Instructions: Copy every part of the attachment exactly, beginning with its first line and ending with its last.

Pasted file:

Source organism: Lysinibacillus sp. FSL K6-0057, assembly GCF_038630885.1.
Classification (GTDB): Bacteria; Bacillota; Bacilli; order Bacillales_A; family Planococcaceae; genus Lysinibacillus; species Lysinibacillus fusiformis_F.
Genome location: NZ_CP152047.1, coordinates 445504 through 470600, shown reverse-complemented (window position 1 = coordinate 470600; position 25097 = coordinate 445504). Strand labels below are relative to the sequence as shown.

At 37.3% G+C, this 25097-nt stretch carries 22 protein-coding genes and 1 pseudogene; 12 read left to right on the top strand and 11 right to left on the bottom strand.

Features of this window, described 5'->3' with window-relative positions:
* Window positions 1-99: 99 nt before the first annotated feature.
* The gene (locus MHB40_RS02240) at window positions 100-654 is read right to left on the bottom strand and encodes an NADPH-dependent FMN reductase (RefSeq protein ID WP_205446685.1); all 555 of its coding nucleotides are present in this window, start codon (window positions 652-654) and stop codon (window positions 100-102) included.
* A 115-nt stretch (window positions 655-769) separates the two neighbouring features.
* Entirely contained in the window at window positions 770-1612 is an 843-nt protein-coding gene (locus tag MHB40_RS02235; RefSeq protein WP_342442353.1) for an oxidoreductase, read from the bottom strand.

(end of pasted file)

Source organism: Lysinibacillus sp. FSL K6-0057, assembly GCF_038630885.1.
Classification (GTDB): Bacteria; Bacillota; Bacilli; order Bacillales_A; family Planococcaceae; genus Lysinibacillus; species Lysinibacillus fusiformis_F.
Genome location: NZ_CP152047.1, coordinates 445504 through 470600, shown reverse-complemented (window position 1 = coordinate 470600; position 25097 = coordinate 445504). Strand labels below are relative to the sequence as shown.

At 37.3% G+C, this 25097-nt stretch carries 22 protein-coding genes and 1 pseudogene; 12 read left to right on the top strand and 11 right to left on the bottom strand.

Features of this window, described 5'->3' with window-relative positions:
* Window positions 1-99: 99 nt before the first annotated feature.
* The gene (locus MHB40_RS02240) at window positions 100-654 is read right to left on the bottom strand and encodes an NADPH-dependent FMN reductase (RefSeq protein ID WP_205446685.1); all 555 of its coding nucleotides are present in this window, start codon (window positions 652-654) and stop codon (window positions 100-102) included.
* A 115-nt stretch (window positions 655-769) separates the two neighbouring features.
* Entirely contained in the window at window positions 770-1612 is an 843-nt protein-coding gene (locus tag MHB40_RS02235; RefSeq protein WP_342442353.1) for an oxidoreductase, read from the bottom strand.